SALAMANCA — A heavy downpour Thursday morning in Salamanca led to flash flooding and the closure of several city streets, but no injuries or rescues were reported.
The Allegheny River at the Main Street bridge crested at 6.52 feet Thursday at 2 p.m., up nearly two feet from Wednesday night. Much of the overwhelming water was seen running through residents’ yards and down the roads toward the river.
A hazardous outlook warning was issued for Western New York at 5:15 a.m. Thursday by the National Weather Service. Even though storms had passed through quickly, a flood warning remained in effect until 1:30 p.m.
Several Salamanca streets had to be temporarily closed Thursday, including Wildwood, Prospect, State Park, West and Sycamore avenues and Elm, Eagle, Academy and Adams streets.
Salamanca Department of Public Works (DPW) Superintendent Rob Carpenter said crews were at several of these streets clearing sewer drains and removing water.
“Those are our major flood spots, but the water is starting to go down,” he said. “We’re all over the city and checking everything.”
Salamanca Fire Chief Nick Bocharski said the fire department had received about a dozen water-related calls Thursday afternoon, but other than flooded basements there were no major incidents.
“We’re up to four or five basements, but it will probably increase when everybody gets home from work and notices their basement is flooded,” he said.
Carpenter said his crews were out early Thursday morning preparing for the storm.
“We were on top of it,” he said. “I tried to keep the drains clear with my crews this morning, and then all of a sudden it hit. We responded where we were needed.”
Because the amount of rainfall was so great in such a short time, many of the sewer pipes were unable to handle it. Carpenter explained it as the pipe in a kitchen sink trying to drain water coming from a fire hose.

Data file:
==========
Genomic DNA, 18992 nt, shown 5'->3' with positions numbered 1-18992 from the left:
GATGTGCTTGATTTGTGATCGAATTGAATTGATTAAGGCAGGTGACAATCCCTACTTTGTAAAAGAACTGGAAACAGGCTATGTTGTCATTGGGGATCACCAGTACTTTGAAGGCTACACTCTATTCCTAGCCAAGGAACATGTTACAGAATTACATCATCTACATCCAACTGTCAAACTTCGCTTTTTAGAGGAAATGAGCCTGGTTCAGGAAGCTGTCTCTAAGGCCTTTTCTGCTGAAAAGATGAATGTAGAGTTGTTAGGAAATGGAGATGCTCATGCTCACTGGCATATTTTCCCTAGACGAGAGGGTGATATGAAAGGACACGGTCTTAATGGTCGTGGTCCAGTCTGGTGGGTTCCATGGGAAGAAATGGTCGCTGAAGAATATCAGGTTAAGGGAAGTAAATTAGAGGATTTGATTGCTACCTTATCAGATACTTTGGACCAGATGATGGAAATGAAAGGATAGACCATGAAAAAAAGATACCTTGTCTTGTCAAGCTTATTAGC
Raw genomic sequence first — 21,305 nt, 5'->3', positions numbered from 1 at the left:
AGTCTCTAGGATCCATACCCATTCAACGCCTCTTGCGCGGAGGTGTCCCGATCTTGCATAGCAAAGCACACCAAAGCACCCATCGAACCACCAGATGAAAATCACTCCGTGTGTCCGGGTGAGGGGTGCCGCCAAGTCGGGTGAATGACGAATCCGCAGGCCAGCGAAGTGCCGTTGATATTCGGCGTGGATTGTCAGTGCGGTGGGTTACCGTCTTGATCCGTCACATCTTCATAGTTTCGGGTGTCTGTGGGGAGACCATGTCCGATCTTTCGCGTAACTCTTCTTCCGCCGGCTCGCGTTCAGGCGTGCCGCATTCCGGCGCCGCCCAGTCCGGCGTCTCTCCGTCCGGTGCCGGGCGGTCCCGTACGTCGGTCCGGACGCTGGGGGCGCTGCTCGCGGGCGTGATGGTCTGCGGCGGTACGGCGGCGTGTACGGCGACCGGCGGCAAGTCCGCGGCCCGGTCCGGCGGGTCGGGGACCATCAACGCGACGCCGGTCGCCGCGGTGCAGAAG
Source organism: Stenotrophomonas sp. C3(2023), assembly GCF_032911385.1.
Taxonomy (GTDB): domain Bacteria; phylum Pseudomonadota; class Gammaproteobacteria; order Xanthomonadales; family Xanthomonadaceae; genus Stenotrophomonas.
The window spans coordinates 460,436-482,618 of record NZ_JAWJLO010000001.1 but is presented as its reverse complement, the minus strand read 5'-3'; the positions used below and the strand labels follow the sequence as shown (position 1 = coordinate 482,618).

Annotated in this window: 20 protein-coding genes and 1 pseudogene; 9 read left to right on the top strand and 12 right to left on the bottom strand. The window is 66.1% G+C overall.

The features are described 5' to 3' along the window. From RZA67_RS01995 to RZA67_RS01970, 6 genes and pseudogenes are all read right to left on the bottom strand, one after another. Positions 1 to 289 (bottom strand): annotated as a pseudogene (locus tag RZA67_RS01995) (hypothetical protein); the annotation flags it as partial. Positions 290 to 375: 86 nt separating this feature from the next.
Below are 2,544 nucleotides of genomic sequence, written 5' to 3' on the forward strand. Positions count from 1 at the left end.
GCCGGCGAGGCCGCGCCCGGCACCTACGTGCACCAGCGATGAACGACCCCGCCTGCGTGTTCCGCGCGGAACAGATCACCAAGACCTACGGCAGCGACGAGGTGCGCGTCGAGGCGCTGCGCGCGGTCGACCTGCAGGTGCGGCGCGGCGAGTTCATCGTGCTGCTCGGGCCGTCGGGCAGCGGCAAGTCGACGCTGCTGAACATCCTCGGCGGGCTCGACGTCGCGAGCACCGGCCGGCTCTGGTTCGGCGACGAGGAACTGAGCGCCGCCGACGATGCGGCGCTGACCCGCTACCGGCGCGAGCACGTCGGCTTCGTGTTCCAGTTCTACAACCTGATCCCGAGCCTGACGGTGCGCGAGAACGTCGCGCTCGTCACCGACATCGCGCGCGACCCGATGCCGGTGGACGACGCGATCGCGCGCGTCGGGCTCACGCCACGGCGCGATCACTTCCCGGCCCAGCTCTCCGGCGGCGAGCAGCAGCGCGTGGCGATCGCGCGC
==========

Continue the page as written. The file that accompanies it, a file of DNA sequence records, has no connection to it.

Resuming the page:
“Your drain just wouldn’t be able to keep up with it,” he said. “These pipes can only handle so much water at one time.”
Bocharski said the fire department responded to a couple incidents of vehicles trapped in a flooded area on Academy Street up a hill about 1,300 feet from the Allegheny River.
“We were laughing on the way to Academy wondering how can there be a water rescue up on a hill,” Bocharski added.
Carpenter said some of the worst flooding came in the southern end of the city where the Titus Run Creek comes down State Park Avenue. The state’s nearby retention pond also overflowed, flooding the street near the Interstate 86 overpass.
“We came up here to remove a tree from the retention pond pipe,” he said. “Then of course it floods over onto Frank Street and the Credit Union (on Broad Street) is flooded out.
“We’re working everywhere to try to make the water go down,” Carpenter added. “It’s a major water event.”
Bocharski said several firefighters were still out in the field Thursday afternoon and they would continue responding to calls into the evening, but no one had been hurt and there hadn’t been any rescues needed yet.
“Just a lot of kids having fun in the puddles,” he added.
(Contact managing editor Kellen Quigley at email@example.com)